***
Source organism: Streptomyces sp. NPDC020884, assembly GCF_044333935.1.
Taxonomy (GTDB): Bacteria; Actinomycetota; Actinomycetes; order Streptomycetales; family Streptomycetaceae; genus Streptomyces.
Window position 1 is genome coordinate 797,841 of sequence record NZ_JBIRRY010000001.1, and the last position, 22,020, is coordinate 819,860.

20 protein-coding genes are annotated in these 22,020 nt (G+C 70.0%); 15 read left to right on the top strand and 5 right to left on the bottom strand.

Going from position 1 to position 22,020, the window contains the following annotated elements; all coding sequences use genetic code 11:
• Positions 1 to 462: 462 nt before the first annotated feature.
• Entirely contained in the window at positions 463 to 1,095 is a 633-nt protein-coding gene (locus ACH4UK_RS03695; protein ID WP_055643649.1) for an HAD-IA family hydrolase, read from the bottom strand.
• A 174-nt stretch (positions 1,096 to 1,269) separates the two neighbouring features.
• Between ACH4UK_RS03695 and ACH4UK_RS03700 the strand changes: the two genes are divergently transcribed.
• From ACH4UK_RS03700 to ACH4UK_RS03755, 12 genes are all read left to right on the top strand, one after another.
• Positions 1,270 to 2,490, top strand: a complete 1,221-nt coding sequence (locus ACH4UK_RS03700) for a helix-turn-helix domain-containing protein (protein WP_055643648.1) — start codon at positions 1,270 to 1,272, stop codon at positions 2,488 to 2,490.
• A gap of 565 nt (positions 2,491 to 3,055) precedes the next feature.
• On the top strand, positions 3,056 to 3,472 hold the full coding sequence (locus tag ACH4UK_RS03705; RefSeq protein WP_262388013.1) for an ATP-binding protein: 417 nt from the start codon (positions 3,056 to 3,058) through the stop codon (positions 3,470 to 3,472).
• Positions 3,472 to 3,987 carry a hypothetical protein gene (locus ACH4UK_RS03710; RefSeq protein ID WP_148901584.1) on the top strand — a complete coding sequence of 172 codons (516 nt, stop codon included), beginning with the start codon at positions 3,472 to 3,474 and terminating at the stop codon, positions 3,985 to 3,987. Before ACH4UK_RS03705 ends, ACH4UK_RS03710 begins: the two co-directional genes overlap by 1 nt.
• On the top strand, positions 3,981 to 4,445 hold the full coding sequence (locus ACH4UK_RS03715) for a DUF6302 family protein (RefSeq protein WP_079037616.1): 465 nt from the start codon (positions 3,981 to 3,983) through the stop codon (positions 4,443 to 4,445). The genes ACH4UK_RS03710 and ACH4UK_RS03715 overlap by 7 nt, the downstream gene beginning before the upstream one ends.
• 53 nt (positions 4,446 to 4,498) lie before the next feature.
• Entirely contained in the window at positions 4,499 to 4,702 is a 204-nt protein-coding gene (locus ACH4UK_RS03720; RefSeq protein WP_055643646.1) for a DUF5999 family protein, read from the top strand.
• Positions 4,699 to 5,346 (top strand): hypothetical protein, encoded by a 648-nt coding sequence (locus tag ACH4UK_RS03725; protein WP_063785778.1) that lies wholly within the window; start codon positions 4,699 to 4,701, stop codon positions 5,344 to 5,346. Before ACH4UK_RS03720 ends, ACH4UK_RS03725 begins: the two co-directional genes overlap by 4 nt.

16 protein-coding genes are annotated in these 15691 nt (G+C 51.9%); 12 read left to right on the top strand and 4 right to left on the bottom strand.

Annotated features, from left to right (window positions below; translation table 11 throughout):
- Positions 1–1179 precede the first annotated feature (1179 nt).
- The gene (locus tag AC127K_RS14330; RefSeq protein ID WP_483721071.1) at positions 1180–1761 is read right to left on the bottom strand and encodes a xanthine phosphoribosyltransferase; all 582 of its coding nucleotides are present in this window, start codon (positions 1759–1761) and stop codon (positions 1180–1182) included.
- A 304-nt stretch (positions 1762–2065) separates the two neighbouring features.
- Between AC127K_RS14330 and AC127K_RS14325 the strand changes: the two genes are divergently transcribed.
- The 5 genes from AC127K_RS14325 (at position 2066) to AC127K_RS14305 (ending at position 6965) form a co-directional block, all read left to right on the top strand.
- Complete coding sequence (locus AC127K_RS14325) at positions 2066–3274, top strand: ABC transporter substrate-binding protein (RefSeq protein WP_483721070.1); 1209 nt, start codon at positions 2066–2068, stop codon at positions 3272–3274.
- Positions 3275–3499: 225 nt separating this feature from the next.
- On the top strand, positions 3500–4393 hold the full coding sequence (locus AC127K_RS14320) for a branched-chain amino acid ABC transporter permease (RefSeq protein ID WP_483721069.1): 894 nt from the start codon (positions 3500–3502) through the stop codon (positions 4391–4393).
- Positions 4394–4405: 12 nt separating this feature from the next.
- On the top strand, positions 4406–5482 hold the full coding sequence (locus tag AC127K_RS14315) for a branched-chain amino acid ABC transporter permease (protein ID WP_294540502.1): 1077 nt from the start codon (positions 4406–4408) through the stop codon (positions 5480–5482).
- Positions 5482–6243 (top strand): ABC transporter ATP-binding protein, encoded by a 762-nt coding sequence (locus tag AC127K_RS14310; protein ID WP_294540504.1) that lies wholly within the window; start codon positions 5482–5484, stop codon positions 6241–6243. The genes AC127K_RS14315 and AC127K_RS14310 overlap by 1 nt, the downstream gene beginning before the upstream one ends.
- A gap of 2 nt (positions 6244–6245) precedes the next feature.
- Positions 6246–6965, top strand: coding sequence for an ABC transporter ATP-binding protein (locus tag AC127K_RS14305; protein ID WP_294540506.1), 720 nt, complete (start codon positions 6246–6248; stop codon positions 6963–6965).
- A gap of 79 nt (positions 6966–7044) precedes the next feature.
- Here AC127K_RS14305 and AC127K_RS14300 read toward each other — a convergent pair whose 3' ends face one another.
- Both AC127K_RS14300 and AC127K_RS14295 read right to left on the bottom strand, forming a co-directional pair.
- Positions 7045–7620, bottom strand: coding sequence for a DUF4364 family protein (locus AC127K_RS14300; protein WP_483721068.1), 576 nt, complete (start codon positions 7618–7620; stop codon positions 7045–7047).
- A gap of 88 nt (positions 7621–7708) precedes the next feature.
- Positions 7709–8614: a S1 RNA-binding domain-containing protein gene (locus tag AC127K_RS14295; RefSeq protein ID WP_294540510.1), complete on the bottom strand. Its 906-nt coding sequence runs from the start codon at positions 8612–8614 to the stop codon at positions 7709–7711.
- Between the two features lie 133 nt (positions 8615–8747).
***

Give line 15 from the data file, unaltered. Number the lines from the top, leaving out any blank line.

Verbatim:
• On the top strand, positions 3,981 to 4,445 hold the full coding sequence (locus ACH4UK_RS03715) for a DUF6302 family protein (RefSeq protein WP_079037616.1): 465 nt from the start codon (positions 3,981 to 3,983) through the stop codon (positions 4,443 to 4,445). The genes ACH4UK_RS03710 and ACH4UK_RS03715 overlap by 7 nt, the downstream gene beginning before the upstream one ends.